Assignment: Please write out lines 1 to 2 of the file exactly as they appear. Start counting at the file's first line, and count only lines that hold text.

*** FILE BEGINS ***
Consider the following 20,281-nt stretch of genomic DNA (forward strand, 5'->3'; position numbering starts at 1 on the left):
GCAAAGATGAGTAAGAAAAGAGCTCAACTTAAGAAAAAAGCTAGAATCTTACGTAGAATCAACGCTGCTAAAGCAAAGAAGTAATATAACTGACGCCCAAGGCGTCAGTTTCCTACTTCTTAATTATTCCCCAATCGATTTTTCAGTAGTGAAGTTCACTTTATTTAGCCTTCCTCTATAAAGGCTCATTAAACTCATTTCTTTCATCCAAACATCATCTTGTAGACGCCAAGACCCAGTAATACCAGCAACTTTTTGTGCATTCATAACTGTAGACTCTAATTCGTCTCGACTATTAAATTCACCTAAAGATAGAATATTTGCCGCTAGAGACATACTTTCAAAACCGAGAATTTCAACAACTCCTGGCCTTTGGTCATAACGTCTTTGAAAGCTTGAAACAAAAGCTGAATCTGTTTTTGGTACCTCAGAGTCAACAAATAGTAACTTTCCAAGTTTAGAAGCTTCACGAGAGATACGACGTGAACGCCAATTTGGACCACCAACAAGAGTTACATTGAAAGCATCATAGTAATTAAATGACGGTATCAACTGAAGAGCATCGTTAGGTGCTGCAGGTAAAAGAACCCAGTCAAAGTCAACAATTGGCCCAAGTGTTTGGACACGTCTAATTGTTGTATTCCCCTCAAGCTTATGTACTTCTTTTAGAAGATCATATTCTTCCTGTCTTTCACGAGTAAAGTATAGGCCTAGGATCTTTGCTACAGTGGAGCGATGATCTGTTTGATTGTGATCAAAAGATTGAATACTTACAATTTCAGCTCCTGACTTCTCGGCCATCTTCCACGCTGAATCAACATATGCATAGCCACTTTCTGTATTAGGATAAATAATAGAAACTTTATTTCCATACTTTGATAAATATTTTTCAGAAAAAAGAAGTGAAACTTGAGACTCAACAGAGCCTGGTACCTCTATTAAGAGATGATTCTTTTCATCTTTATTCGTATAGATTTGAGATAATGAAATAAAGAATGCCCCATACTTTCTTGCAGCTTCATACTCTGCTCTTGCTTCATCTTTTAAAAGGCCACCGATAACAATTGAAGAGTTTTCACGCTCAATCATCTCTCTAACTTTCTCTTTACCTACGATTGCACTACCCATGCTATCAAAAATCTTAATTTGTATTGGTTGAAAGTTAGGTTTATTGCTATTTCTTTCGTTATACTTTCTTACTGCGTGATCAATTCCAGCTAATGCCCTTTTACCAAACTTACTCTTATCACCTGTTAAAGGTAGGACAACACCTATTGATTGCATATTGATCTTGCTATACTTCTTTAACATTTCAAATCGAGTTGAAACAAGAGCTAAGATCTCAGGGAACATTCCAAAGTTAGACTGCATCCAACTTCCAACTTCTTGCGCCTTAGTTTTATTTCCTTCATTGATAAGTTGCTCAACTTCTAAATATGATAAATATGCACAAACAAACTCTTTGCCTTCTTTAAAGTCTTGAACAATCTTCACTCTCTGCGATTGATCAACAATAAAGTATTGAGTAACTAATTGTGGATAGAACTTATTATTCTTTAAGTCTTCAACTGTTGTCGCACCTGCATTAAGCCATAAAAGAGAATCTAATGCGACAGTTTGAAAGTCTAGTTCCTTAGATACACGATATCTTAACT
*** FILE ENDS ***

Consider the following 20,281-nt stretch of genomic DNA (forward strand, 5'->3'; position numbering starts at 1 on the left):
GCAAAGATGAGTAAGAAAAGAGCTCAACTTAAGAAAAAAGCTAGAATCTTACGTAGAATCAACGCTGCTAAAGCAAAGAAGTAATATAACTGACGCCCAAGGCGTCAGTTTCCTACTTCTTAATTATTCCCCAATCGATTTTTCAGTAGTGAAGTTCACTTTATTTAGCCTTCCTCTATAAAGGCTCATTAAACTCATTTCTTTCATCCAAACATCATCTTGTAGACGCCAAGACCCAGTAATACCAGCAACTTTTTGTGCATTCATAACTGTAGACTCTAATTCGTCTCGACTATTAAATTCACCTAAAGATAGAATATTTGCCGCTAGAGACATACTTTCAAAACCGAGAATTTCAACAACTCCTGGCCTTTGGTCATAACGTCTTTGAAAGCTTGAAACAAAAGCTGAATCTGTTTTTGGTACCTCAGAGTCAACAAATAGTAACTTTCCAAGTTTAGAAGCTTCACGAGAGATACGACGTGAACGCCAATTTGGACCACCAACAAGAGTTACATTGAAAGCATCATAGTAATTAAATGACGGTATCAACTGAAGAGCATCGTTAGGTGCTGCAGGTAAAAGAACCCAGTCAAAGTCAACAATTGGCCCAAGTGTTTGGACACGTCTAATTGTTGTATTCCCCTCAAGCTTATGTACTTCTTTTAGAAGATCATATTCTTCCTGTCTTTCACGAGTAAAGTATAGGCCTAGGATCTTTGCTACAGTGGAGCGATGATCTGTTTGATTGTGATCAAAAGATTGAATACTTACAATTTCAGCTCCTGACTTCTCGGCCATCTTCCACGCTGAATCAACATATGCATAGCCACTTTCTGTATTAGGATAAATAATAGAAACTTTATTTCCATACTTTGATAAATATTTTTCAGAAAAAAGAAGTGAAACTTGAGACTCAACAGAGCCTGGTACCTCTATTAAGAGATGATTCTTTTCATCTTTATTCGTATAGATTTGAGATAATGAAATAAAGAATGCCCCATACTTTCTTGCAGCTTCATACTCTGCTCTTGCTTCATCTTTTAAAAGGCCACCGATAACAATTGAAGAGTTTTCACGCTCAATCATCTCTCTAACTTTCTCTTTACCTACGATTGCACTACCCATGCTATCAAAAATCTTAATTTGTATTGGTTGAAAGTTAGGTTTATTGCTATTTCTTTCGTTATACTTTCTTACTGCGTGATCAATTCCAGCTAATGCCCTTTTACCAAACTTACTCTTATCACCTGTTAAAGGTAGGACAACACCTATTGATTGCATATTGATCTTGCTATACTTCTTTAACATTTCAAATCGAGTTGAAACAAGAGCTAAGATCTCAGGGAACATTCCAAAGTTAGACTGCATCCAACTTCCAACTTCTTGCGCCTTAGTTTTATTTCCTTCATTGATAAGTTGCTCAACTTCTAAATATGATAAATATGCACAAACAAACTCTTTGCCTTCTTTAAAGTCTTGAACAATCTTCACTCTCTGCGATTGATCAACAATAAAGTATTGAGTAACTAATTGTGGATAGAACTTATTATTCTTTAAGTCTTCAACTGTTGTCGCACCTGCATTAAGCCATAAAAGAGAATCTAATGCGACAGTTTGAAAGTCTAGTTCCTTAGATACACGATATCTTAACT